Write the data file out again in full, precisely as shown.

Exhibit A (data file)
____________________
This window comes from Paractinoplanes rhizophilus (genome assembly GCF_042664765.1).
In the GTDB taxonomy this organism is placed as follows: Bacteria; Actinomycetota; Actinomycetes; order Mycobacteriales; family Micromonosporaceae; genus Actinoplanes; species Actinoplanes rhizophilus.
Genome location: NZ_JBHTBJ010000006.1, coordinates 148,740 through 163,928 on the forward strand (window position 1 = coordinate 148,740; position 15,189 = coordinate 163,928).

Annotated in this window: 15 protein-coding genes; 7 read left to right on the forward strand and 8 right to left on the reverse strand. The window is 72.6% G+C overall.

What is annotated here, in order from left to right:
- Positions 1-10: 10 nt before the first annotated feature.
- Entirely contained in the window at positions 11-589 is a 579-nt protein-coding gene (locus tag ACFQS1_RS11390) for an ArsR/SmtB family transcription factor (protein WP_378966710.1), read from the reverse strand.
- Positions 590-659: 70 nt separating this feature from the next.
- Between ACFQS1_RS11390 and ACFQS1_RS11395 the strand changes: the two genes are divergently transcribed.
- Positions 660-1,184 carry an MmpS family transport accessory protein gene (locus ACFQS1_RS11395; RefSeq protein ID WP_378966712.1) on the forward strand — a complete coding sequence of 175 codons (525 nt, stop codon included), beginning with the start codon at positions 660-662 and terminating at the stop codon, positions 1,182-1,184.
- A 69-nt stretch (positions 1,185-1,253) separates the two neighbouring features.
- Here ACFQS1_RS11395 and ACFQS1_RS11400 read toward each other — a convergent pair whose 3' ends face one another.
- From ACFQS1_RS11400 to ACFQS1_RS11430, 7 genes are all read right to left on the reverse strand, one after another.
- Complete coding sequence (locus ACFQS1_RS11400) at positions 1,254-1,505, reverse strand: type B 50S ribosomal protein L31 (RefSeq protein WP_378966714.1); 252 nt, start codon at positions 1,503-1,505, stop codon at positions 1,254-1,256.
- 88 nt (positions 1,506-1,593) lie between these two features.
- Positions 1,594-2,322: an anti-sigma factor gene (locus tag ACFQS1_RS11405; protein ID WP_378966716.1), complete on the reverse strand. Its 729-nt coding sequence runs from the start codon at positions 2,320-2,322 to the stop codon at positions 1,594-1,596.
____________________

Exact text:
This window comes from Paractinoplanes rhizophilus (genome assembly GCF_042664765.1).
In the GTDB taxonomy this organism is placed as follows: Bacteria; Actinomycetota; Actinomycetes; order Mycobacteriales; family Micromonosporaceae; genus Actinoplanes; species Actinoplanes rhizophilus.
Genome location: NZ_JBHTBJ010000006.1, coordinates 148,740 through 163,928 on the forward strand (window position 1 = coordinate 148,740; position 15,189 = coordinate 163,928).

Annotated in this window: 15 protein-coding genes; 7 read left to right on the forward strand and 8 right to left on the reverse strand. The window is 72.6% G+C overall.

What is annotated here, in order from left to right:
- Positions 1-10: 10 nt before the first annotated feature.
- Entirely contained in the window at positions 11-589 is a 579-nt protein-coding gene (locus tag ACFQS1_RS11390) for an ArsR/SmtB family transcription factor (protein WP_378966710.1), read from the reverse strand.
- Positions 590-659: 70 nt separating this feature from the next.
- Between ACFQS1_RS11390 and ACFQS1_RS11395 the strand changes: the two genes are divergently transcribed.
- Positions 660-1,184 carry an MmpS family transport accessory protein gene (locus ACFQS1_RS11395; RefSeq protein ID WP_378966712.1) on the forward strand — a complete coding sequence of 175 codons (525 nt, stop codon included), beginning with the start codon at positions 660-662 and terminating at the stop codon, positions 1,182-1,184.
- A 69-nt stretch (positions 1,185-1,253) separates the two neighbouring features.
- Here ACFQS1_RS11395 and ACFQS1_RS11400 read toward each other — a convergent pair whose 3' ends face one another.
- From ACFQS1_RS11400 to ACFQS1_RS11430, 7 genes are all read right to left on the reverse strand, one after another.
- Complete coding sequence (locus ACFQS1_RS11400) at positions 1,254-1,505, reverse strand: type B 50S ribosomal protein L31 (RefSeq protein WP_378966714.1); 252 nt, start codon at positions 1,503-1,505, stop codon at positions 1,254-1,256.
- 88 nt (positions 1,506-1,593) lie between these two features.
- Positions 1,594-2,322: an anti-sigma factor gene (locus tag ACFQS1_RS11405; protein ID WP_378966716.1), complete on the reverse strand. Its 729-nt coding sequence runs from the start codon at positions 2,320-2,322 to the stop codon at positions 1,594-1,596.